javascriptWrong approach to dot notation

I have a object that looks like this:

var obj = {
   Laser: [0, 2],
   Missile: [4, 4]

using literal notation, i can access the properties just fine:

for (prop in obj){
console.log(prop + " scored " + obj[prop][0] + " out of " + obj[prop][1] + " shots.");

Why cant the same be said using dot-notation like this ?

for (prop in obj){
console.log(prop + " scored " + obj.prop[0] + " out of " + obj.prop[1] + " shots.");
-> error

thanks in advance

Because these two examples are not the same. The first one is ok:

prop == "Laser"
obj[prop] == obj["Laser"]
obj["Laser"][0] === 0

prop == "Missile"
obj[prop] == obj["Missile"]
obj["Missile"][0] == 4

In the second one you are trying to access "prop" property, which is undefined:

obj.prop == obj["prop"]
obj["prop"] === undefined
obj["prop"][0] // TypeError: Cannot read property "0" of undefined

And, btw, this has nothing to do with JSON.

When using dot notation, the prop in this case looks for an actual key named prop on the object, which it doesn't have. Take a look at this post for a more in depth difference between dot and bracket notation

I highly recommend you this awesome reading

Here is the quote from the Accessing Properties chapter:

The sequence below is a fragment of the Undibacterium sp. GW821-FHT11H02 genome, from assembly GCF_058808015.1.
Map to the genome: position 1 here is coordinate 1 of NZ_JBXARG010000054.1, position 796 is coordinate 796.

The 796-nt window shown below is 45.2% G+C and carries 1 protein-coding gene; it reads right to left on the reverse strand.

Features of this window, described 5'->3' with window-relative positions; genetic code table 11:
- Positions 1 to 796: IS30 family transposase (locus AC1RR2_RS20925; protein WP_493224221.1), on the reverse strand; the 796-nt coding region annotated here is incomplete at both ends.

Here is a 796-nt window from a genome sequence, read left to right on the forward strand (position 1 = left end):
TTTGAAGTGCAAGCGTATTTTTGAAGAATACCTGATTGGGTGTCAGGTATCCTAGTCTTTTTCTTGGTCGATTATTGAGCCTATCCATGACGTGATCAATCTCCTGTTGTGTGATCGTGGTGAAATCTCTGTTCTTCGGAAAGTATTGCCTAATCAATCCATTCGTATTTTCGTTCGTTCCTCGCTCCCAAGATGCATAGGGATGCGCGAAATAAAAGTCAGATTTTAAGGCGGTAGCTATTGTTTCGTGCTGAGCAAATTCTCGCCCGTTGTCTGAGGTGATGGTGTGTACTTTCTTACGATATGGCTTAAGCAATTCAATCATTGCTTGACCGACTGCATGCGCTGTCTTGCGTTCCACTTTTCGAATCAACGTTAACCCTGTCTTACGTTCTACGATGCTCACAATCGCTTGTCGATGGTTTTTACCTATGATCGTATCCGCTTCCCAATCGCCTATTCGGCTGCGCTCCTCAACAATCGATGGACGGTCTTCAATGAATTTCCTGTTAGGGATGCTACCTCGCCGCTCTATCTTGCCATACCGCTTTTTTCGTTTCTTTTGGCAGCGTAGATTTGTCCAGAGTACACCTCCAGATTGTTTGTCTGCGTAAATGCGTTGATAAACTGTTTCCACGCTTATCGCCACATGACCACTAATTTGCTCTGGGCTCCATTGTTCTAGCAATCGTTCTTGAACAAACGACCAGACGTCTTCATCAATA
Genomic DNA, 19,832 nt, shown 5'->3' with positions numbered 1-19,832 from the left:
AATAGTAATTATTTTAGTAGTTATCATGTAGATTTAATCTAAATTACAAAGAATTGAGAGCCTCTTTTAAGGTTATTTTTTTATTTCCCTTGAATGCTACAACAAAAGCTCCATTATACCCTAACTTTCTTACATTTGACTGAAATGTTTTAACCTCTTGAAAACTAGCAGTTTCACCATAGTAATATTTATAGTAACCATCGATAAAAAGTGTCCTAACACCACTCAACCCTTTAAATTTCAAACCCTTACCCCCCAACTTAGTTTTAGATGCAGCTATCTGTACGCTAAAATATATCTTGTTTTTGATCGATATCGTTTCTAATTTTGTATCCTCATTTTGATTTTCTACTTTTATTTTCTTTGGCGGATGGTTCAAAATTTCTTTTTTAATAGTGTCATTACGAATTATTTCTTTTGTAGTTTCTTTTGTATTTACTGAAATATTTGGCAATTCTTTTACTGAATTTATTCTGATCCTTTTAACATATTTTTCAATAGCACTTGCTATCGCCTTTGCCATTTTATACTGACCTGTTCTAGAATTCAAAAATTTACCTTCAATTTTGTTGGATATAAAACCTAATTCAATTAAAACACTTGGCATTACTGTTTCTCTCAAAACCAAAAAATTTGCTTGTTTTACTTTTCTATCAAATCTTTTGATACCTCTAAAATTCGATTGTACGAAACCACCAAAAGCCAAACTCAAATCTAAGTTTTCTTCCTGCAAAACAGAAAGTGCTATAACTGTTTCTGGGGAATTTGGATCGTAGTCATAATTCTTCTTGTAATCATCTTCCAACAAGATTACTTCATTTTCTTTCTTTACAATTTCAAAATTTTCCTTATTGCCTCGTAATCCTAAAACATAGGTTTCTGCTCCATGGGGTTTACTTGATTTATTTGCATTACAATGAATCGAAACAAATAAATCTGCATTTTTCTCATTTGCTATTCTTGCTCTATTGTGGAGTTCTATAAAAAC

The notations work almost identically, with the only difference being that the square bracket notation allows for dynamic setting of properties and the use of property names that would otherwise lead to a syntax error.

With the sample from this source:

var foo = {name: 'kitten'}; // kitten
foo['name']; // kitten

var get = 'name';
foo[get]; // kitten

foo.1234; // SyntaxError
foo['1234']; // works

I think it will be most simple to replace the variables with constants to see what is actually going on in each loop:

The first loop:

for (prop in obj){
    console.log(prop + " scored " + obj[prop][0] + " out of " + obj[prop][1] + " shots.");

Iteration 1:

console.log("Laser" + " scored " + obj["Laser"][0] + " out of " + obj["Laser"][1] + " shots.");

Iteration 2:

console.log("Missile" + " scored " + obj["Missile"][0] + " out of " + obj["Missile"][1] + " shots.");

The second loop:

    for (prop in obj){
console.log(prop + " scored " + obj.prop[0] + " out of " + obj.prop[1] + " shots.");
-> error

Iteration 1:

console.log("Laser" + " scored " + obj["prop"][0] + " out of " + obj["prop"][1] + " shots.");

Iteration 2:

console.log("Missile" + " scored " + obj["prop"][0] + " out of " + obj["prop"][1] + " shots.");

By using dot notation you are asking to look for a property named prop on the obj. This is obviously not what you are after.

So these are equivalent:

  1. obj.prop
  2. obj["prop"]

Simply put, prop is a string form of the property name. obj.prop in a for ... in is the same as doing obj.'Missile'.

The bracket method uses a string and compares that string with the names of the object's properties. If you don't use a string inside the brackets it will look for a variable named Missile and return a reference error because there isn't one.

var obj = {
  Laser: [0, 2],
  Missile: [4, 4]

function log(input) {
  setTimeout(function() {
  }, 1000);

log(obj['Missile']); // [4, 4]
log(obj.Missile); // [4, 4]
log(obj[Missile]); // Looks for a variable called Missile. Doesn't find it. ReferenceError: Missile is not defined
// log(obj.'Missile'); // Invalid string placement. SyntaxError: Unexpected string

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